Like many of the other nearly 9 million people in California who voted for Hillary Clinton in 2016, artist Eric Rewitzer reacted to Donald Trump’s victory as if a tornado had swept his house away. “I just didn’t believe he was serious,” says the longtime San Francisco resident. “And I didn’t see it coming.” As disbelief gave way to sadness and then anger, the bespectacled printmaker found himself sitting at the table in the middle of his studio just blocks from the Pacific Ocean. He and his wife are known for their prints of a sweet “California bear,” a version of the grizzly on the state’s flag that likes to give hugs and sells very well at airport souvenir shops. But after he spent 40 hours carving and pressing a giant sheet of linoleum, a vastly changed animal appeared—roaring, teeth glaring, claws out. “You’ve stirred a beast,” says the usually sweet and soft-spoken Rewitzer. “Watch out.” —California Prepares to Resist the President in Uncertain Times, Time Magazine
Stephanie’s mom Chris has a childlike fascination with carrot cake. It’s a taste she associates with the United States, something she tried for the first time over 35 years ago while recovering at a hospital. Now, whenever she visits, carrot cake is on the itinerary. She’s not picky—a humble square from the grocery store will do. But this year, since she arrived from France on her birthday, I made her carrot cake cupcakes from scratch.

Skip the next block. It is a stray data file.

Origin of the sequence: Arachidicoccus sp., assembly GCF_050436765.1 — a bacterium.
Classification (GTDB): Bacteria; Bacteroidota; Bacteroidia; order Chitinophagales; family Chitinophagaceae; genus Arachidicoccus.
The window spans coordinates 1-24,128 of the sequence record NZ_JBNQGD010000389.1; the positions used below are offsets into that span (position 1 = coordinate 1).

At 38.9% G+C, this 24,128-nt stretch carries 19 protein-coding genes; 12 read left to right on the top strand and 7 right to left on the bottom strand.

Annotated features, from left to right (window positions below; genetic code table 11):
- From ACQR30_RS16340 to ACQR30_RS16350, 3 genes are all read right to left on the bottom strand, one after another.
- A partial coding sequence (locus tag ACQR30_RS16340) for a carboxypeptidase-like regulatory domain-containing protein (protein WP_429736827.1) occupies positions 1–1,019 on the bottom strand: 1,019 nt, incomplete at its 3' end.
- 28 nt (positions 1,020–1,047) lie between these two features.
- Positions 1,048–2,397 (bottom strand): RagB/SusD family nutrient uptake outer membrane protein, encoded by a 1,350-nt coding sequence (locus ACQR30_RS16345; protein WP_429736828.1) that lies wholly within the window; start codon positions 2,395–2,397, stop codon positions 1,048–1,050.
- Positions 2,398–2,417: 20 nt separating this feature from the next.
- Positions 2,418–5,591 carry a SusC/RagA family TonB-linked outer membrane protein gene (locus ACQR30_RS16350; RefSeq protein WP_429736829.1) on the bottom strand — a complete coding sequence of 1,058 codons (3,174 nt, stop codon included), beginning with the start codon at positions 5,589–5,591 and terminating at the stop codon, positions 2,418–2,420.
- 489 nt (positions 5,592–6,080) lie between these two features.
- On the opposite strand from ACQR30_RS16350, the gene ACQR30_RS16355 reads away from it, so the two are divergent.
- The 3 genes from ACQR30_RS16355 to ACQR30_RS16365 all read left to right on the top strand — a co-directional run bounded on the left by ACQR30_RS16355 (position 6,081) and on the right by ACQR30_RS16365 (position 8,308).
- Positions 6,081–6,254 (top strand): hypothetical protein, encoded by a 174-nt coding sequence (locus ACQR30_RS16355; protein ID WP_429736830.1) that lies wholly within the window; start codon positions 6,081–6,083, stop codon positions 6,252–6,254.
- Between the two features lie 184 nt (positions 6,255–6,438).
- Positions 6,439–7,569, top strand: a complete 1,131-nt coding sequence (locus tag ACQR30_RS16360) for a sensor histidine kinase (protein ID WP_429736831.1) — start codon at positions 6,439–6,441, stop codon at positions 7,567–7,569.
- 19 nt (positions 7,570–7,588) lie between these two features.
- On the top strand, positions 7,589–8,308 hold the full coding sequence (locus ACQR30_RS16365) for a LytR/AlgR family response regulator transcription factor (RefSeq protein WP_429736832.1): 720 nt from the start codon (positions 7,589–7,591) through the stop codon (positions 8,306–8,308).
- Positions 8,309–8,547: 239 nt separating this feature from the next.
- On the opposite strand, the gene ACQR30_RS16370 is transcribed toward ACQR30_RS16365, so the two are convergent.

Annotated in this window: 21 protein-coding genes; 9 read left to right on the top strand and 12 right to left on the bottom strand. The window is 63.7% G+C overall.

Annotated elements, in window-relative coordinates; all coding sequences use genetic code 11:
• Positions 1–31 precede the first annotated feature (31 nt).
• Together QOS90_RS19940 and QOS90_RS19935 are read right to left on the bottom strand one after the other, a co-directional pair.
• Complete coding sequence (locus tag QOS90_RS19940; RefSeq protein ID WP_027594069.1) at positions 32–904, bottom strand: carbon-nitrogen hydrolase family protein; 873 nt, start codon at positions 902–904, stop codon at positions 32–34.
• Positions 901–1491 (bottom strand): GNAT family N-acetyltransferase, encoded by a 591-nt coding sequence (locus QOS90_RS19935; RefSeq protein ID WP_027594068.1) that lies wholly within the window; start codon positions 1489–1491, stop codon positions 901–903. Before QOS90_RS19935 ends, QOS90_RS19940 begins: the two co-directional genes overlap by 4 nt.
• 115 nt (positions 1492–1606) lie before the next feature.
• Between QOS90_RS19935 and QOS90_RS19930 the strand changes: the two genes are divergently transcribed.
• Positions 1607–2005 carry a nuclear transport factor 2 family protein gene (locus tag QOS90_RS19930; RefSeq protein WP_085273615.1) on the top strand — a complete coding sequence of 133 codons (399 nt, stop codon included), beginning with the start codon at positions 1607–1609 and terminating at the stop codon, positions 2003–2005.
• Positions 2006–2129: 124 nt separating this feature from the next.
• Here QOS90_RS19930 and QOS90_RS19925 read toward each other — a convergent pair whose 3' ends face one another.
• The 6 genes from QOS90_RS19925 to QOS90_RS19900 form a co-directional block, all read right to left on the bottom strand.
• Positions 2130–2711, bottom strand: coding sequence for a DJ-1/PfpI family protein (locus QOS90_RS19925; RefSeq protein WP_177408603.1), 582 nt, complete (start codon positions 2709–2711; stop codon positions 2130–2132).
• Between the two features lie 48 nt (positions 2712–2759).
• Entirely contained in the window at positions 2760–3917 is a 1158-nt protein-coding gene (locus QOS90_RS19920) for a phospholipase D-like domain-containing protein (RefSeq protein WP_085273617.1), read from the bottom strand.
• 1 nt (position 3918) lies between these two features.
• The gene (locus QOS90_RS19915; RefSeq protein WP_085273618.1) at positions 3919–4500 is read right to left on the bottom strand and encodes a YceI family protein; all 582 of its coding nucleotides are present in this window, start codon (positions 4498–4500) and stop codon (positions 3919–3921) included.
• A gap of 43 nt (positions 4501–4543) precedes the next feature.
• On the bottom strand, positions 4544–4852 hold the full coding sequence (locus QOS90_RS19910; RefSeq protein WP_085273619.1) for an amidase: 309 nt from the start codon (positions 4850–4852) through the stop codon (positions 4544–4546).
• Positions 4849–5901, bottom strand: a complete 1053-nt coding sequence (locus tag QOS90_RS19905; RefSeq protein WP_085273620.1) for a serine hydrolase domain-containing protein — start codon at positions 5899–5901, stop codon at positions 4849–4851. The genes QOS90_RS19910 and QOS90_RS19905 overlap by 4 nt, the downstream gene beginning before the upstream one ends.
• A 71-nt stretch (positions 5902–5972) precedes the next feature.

Last year I started tracking all of our monthly expenses against our income to put a number on how much we had leftover to save. Considering that we’ve tried to curb unnecessary and excessive spending since Stephanie quit her job in 2014 and went back to school in 2015, I was still shocked to discover our total cost of living at the end of 2016. After taxes, 29% goes to the mortgage and related expenses while another 38% supports our lifestyle, which leaves 33% to save. We are fortunate to be able to save a third of our net income for retirement—a rate I’ve deliberately worked to increase over the last 3 years—but when measured against the “financial independence” yardstick, not-so-early retirement sits over 20 years away.
That said, early retirement is not my goal. I’m not sure what my goal is. Periodic retirement? Work hard for a handful of years, step away, and then return—unconstrained by prior comforts, habits, and expectations. When viewed from that perspective, those unfathomable 20 years start to look more attractive: a series of several jobs (seeking that ever-elusive purpose), punctuated by sabbaticals of adventure and self-discovery.